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Stretching FAQ Part 3

by Brad Appleton


                        STRETCHING AND FLEXIBILITY:

                    Everything you never wanted to know

                              (Part 3 of 4)


                             by Brad Appleton

                   Version: 1.27, Last Modified 95/05/19

          Copyright (C) 1993, 1994, 1995 by Bradford D. Appleton

Permission is granted to make and distribute verbatim copies of this
document provided the copyright notice and this permission notice are
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Subject: Table of Contents for PART 3

All section titles in this document begin with the prefix "Subject: ".  If
you wish, you may scan ahead to a particular section by searching for the
regular expression /^Subject: SECTION-NAME/.  For example, to go to the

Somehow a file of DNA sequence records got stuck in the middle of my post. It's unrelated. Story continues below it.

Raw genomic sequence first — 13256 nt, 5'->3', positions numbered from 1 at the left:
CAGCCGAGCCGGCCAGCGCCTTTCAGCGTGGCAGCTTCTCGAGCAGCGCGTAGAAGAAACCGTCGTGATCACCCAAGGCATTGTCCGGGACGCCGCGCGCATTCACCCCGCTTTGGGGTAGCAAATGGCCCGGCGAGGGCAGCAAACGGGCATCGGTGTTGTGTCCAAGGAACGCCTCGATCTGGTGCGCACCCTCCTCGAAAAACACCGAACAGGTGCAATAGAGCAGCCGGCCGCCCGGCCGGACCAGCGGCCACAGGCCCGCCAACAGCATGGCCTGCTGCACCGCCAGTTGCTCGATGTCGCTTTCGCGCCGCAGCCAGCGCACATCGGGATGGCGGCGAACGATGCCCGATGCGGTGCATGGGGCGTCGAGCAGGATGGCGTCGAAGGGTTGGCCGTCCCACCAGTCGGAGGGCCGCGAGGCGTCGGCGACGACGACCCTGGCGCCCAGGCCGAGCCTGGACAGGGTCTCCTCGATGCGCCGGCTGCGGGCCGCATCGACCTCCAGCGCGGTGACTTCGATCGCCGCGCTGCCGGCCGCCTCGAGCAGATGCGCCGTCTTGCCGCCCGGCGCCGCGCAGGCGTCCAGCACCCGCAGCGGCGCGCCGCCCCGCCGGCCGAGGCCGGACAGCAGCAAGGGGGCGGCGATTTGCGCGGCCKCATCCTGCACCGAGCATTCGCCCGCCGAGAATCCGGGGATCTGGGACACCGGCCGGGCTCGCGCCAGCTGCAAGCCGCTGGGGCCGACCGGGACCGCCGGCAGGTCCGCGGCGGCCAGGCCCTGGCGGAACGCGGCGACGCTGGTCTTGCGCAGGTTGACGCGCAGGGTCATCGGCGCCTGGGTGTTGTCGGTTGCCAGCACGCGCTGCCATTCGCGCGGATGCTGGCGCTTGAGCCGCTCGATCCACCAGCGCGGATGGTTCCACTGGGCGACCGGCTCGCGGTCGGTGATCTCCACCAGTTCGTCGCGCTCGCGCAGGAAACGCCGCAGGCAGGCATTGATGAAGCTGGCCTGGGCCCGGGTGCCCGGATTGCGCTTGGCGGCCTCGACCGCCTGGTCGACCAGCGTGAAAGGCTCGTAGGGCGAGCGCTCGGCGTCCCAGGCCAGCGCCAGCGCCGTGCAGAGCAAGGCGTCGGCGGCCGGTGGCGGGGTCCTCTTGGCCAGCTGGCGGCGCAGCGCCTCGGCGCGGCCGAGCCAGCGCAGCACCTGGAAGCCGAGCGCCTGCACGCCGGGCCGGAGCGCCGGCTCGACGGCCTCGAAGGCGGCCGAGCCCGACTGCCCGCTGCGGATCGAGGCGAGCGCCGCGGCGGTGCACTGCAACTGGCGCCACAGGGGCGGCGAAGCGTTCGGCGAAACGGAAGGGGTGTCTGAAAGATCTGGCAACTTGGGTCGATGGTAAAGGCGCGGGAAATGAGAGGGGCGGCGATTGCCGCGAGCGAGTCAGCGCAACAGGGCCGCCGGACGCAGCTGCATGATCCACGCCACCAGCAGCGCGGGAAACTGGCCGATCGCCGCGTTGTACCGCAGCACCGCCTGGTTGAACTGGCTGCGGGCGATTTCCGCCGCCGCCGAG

unnumbered section named "Introduction", you could scan for
/^Subject: Intro/; to go to section 1.1, you could scan for
/^Subject: 1\.1/; and to go to appendix A, you could scan for
/^Subject: Appendix A/.

     4 - How to Stretch
          4.1 - Warming Up
               4.1.1 - General Warm-Up
           - Joint Rotations
           - Aerobic Activity
               4.1.2 - Warm-Up Stretching
           - Static Warm-Up Stretching
           - Dynamic Warm-Up Stretching
               4.1.3 - Sport-Specific Activity
          4.2 - Cooling Down
          4.3 - Massage
          4.4 - Elements of a Good Stretch
               4.4.1 - Isolation
               4.4.2 - Leverage
               4.4.3 - Risk
          4.5 - Some Risky Stretches
          4.6 - Duration, Counting, and Repetition
          4.7 - Breathing During Stretching
          4.8 - Exercise Order
          4.9 - When to Stretch
               4.9.1 - Early-Morning Stretching
          4.10 - Stretching With a Partner